• Don't dip the clippers in an oil bath as the oil may drip into the motor and damage the clippers.
  • Don't over tighten the tension screw as you may increase the wear and overheat the blades. 
  • Once a year, or every 100 hours, remove the head from the clippers, clean out any hair and apply grease to the gears.
  • Check that the cable is not damaged.

Saftey way clipping your horses

  • With mains powered clippers always use a circuit breaker.
  • Where extensions are used make sure that that the lead is kept well away from the horses legs and any buckets of water.
  • Choose a well lit stable with a non-slip floor.
  • Remove all objects that your horse could stumble over, such as water buckets.
  • Ask a friend to hold the horse.
  • Avoid clipping outside if it is wet and windy. Choose a mild day and a quiet time on the yard.
  • Check your clippers for any exposed or loose wires.
  • If your horse has a tendency to kick pick up the legs to clip them, or get someone to hold up a foreleg.  Fastening an old rug the wrong way round the front of the chest and then buckle over the withers.  This will cushion any kicks from the forelegs.
  • Wear a hard hat and leather chaps if you think the horse may cause trouble. 

Items you will need:

  • One set of clippers.
  • One set of sharp blades.
  • A circuit breaker.
  • A dry, quiet, wind free, well lit area to work in which has a non-slip floor. Clip in a familiar place to avoid upsetting the horse.
  • A can of lubricant.
  • A helper for the awkward bits.
  • Protective clothing - the hair will get everywhere. Steel toe-capped boots may prove a good idea.
  • Keep a stable rug handy to cover the horse as you clip.
  • A body brush is useful to brush off any loose hair.

Tips on Clipping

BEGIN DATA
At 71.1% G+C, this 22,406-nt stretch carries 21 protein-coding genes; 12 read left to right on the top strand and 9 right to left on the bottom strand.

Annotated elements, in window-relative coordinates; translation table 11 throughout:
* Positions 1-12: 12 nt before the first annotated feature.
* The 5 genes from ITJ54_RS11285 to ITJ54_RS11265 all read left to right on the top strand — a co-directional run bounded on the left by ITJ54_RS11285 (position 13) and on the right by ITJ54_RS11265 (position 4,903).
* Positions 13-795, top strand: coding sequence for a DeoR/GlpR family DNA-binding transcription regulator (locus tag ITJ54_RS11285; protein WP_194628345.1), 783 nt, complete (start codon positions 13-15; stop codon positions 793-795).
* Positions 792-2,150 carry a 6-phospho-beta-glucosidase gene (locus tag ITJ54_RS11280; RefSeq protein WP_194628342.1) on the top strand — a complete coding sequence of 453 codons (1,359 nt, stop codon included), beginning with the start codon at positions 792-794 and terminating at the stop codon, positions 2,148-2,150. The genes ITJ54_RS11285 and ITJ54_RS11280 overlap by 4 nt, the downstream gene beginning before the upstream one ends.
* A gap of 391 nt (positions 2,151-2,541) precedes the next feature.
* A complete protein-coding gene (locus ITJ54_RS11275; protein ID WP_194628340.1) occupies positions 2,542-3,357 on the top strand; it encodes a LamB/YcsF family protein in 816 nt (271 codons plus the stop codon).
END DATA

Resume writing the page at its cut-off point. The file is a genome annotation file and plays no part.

• Before you start talk to your horse and run the clippers so that the horse gets used to the noise.
  • Start clipping at the horse's shoulder as this is a less sensitive area. Place the clippers on top of your hand so the horse feels the vibrations through your hand.
  • Place your free hand flat on the horse while you work to help calm the horse.
  •  Overlap each stroke to avoid any "tram lines". While clipping the body, the clippers must run flat over the coat, don’t use too much pressure otherwise you will create lines known as ‘tram-lines’.  On the other hand, when clipping the legs and face you will need to clip against the hair as it is shorter than the rest of the hair on the horse’s body. 
  • Always clip against the direction that the hair grows in and if possible use long, continuous strokes with the blades flat against the skin. Work up the neck towards the head.
  • Clip an inverted "V" at the top of the front legs, the "V" should follow the line of the muscles at the top of the leg.
  • To neaten straight lines clip into it at a 90 degree angle with short strokes. Alternatively, turn the clippers "side-on" so that the blades neatly cut along the jagged edge.
  • Ask a friend to help you clip the awkward places such as behind the elbow.  Pull the skin taught to avoid nicking the skin.
  • Clip a line at the top of the hind legs to follow the muscles towards the stifle.
  • Use a tail bandage and plait the mane to ensure that the tail hairs don't get caught up.
  • Don't leave the head until last. Start clipping the head by working from the chin groove up to the throat. Us a bridle on the horse to line up the edge of the clip with the bridle cheek piece.
  • Don't clip the mane or go too close to the mane line.
  • Stop clipping if the blades are hot, it will upset the horse, pull the hair and may mean that the blades are too tight.
  • If your horse comes out in bumps after clipping he/she may be allergic to the clipper oil.
  • Take your time - a rushed job will show.
  • Use a smaller set of clippers for the head and hard to reach areas. Take care though as two different types of clippers on the same horse may result in an uneven finish.
  • Protect the horse's eyes.
  • Stand back and look at what you have done to make sure you are clipping straight.
  • Clip the front and back legs to the same level.

Taken From Horse Data

Pictures From New Rider

The Equine